Now, suppose the Fed raises the interest rate from zero to a constant i starting at time T. This is a simple matrix differential equation with solution

\begin{equation*} \left[ \begin{array}{c} \kappa x_{t} \\ \pi _{t} \end{array} \right] =\left[ \begin{array}{c} \rho \\ 1 \end{array} \right] i+\left[ \begin{array}{c} \lambda ^{p} \\ 1 \end{array} \right] e^{\lambda ^{m}\left( t-T\right) }z_{T} \end{equation*}

where

\begin{eqnarray*} \lambda ^{p} &=&\frac{1}{2}\left( \rho +\sqrt{\rho ^{2}+4\kappa }\right) \geq 0 \\ \lambda ^{m} &=&\frac{1}{2}\left( \rho -\sqrt{\rho ^{2}+4\kappa }\right) \leq 0. \end{eqnarray*}

There are multiple solutions, as usual, indexed by \(z_T\), equivalently by what inflation does at time T. The inflation target or Taylor rule selects these, but rather than get in to that, let's just look at the possibilities:

Here I graphed an interest rate rise from 0 to 5% (blue dash) and the possible equilibrium values for inflation (red). (I used \(\kappa=1\, \ \rho=1\) ).

As you can see, it's perfectly possible, despite the price-stickiness of the new-Keynesian Phillips curve, to see the super-neutral result, inflation rises instantly. The equilibrium I liked in "New-Keynesian Liquidity Trap" with no instantaneous response produces a gradual rise in inflation. The only way to get a big decline in inflation is to imagine that by a second "equilibrium selection policy" the Fed insists on a quick jump down in inflation.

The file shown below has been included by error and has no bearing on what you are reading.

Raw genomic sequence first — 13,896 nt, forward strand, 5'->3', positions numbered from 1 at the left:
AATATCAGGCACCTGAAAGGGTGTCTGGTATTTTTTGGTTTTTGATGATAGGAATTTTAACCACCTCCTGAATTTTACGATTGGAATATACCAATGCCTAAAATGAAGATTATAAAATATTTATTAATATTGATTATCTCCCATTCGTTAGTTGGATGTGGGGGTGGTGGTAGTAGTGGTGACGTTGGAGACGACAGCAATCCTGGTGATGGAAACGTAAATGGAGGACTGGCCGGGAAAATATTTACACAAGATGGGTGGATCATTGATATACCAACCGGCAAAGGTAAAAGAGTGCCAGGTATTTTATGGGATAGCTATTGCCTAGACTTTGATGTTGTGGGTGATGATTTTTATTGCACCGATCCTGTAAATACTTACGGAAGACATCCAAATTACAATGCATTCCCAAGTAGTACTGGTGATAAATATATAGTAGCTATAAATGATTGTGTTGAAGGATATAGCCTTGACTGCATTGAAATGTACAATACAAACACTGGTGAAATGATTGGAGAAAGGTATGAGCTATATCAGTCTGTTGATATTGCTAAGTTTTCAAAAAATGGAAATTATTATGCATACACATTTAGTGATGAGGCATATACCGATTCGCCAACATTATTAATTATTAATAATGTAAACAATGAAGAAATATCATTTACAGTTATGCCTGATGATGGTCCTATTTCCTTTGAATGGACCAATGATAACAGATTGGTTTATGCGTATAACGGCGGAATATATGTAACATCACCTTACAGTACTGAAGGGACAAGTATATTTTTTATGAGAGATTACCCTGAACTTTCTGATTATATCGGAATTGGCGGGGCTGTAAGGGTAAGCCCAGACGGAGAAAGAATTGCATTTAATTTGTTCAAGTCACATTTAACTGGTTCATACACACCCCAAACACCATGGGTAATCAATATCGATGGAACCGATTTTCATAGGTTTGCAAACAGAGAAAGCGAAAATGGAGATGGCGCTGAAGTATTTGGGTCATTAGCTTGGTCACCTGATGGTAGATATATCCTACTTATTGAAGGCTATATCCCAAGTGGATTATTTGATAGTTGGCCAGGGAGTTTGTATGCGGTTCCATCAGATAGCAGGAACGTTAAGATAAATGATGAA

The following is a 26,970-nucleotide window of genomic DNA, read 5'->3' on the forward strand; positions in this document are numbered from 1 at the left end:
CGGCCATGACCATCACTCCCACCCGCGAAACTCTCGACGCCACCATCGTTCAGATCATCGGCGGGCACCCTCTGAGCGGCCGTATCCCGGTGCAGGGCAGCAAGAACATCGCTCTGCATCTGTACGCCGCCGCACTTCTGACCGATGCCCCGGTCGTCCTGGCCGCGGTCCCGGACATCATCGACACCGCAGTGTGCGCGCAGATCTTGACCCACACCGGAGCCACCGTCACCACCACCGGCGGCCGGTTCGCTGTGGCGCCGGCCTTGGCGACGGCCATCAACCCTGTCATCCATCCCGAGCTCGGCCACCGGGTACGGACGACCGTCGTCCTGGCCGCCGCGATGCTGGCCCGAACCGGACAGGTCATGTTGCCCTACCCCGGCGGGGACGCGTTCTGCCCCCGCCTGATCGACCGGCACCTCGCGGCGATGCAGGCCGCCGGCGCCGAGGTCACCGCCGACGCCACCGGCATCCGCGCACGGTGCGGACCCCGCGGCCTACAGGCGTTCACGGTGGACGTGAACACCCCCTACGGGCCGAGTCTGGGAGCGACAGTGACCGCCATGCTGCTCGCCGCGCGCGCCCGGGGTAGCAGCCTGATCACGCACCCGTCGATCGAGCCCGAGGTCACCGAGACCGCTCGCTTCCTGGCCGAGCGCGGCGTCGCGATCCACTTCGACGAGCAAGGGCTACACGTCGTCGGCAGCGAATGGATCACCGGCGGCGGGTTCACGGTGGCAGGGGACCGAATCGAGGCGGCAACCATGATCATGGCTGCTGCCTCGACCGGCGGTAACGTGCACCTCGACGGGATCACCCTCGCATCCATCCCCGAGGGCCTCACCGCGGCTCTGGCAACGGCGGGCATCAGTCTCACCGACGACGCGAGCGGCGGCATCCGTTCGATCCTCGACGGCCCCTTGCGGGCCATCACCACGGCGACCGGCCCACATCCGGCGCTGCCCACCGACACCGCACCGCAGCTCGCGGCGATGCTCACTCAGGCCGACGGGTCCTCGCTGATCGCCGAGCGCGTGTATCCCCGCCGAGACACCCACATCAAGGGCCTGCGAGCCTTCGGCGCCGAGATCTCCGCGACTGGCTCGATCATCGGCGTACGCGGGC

Obviously this is not the last word. But, it's interesting how easy it is to get positive inflation out of an interest rate rise in this simple new-Keynesian model with price stickiness.

So, to sum up, the world is different. Lessons learned in the past do not necessarily apply to the interest on ample excess reserves world to which we are (I hope!) headed. The mechanisms that prescribe a negative response of inflation to interest rate increases are a lot more tenuous than you might have thought. Given the downward drift in inflation, it's an idea that's worth playing with.

I don't "believe" it yet (I hate that word -- there are models and evidence, not "beliefs" -- but this is the web, and it's easy for the fire-breathing bloggers of the left to jump on this sort of playfulness and write "my God, that moron Cochrane 'believes' monetary policy signs are wrong" -- so one has to clarify this sort of thing.) We need to explore the question in a much wider variety of models. But it is certainly a fascinating question. What